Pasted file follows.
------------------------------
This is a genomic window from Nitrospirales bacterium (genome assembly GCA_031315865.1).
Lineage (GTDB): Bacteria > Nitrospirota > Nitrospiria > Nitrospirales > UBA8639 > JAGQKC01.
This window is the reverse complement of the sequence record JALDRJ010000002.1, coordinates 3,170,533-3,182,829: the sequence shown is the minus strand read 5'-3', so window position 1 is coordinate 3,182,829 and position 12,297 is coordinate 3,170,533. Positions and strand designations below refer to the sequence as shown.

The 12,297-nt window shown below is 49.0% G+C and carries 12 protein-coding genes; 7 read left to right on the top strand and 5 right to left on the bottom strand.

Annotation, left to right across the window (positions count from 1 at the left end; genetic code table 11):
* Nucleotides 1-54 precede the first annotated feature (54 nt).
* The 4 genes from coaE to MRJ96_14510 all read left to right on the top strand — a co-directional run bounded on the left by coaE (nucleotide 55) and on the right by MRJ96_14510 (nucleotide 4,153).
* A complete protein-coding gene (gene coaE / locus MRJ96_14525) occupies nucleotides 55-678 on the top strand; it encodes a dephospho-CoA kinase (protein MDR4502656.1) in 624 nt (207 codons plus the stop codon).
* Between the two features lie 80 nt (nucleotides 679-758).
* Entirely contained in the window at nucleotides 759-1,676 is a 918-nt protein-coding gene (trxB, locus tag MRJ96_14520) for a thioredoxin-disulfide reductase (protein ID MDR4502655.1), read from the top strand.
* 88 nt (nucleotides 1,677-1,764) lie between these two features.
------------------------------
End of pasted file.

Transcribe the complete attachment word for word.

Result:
This is a genomic window from Nitrospirales bacterium (genome assembly GCA_031315865.1).
Lineage (GTDB): Bacteria > Nitrospirota > Nitrospiria > Nitrospirales > UBA8639 > JAGQKC01.
This window is the reverse complement of the sequence record JALDRJ010000002.1, coordinates 3,170,533-3,182,829: the sequence shown is the minus strand read 5'-3', so window position 1 is coordinate 3,182,829 and position 12,297 is coordinate 3,170,533. Positions and strand designations below refer to the sequence as shown.

The 12,297-nt window shown below is 49.0% G+C and carries 12 protein-coding genes; 7 read left to right on the top strand and 5 right to left on the bottom strand.

Annotation, left to right across the window (positions count from 1 at the left end; genetic code table 11):
* Nucleotides 1-54 precede the first annotated feature (54 nt).
* The 4 genes from coaE to MRJ96_14510 all read left to right on the top strand — a co-directional run bounded on the left by coaE (nucleotide 55) and on the right by MRJ96_14510 (nucleotide 4,153).
* A complete protein-coding gene (gene coaE / locus MRJ96_14525) occupies nucleotides 55-678 on the top strand; it encodes a dephospho-CoA kinase (protein MDR4502656.1) in 624 nt (207 codons plus the stop codon).
* Between the two features lie 80 nt (nucleotides 679-758).
* Entirely contained in the window at nucleotides 759-1,676 is a 918-nt protein-coding gene (trxB, locus tag MRJ96_14520) for a thioredoxin-disulfide reductase (protein ID MDR4502655.1), read from the top strand.
* 88 nt (nucleotides 1,677-1,764) lie between these two features.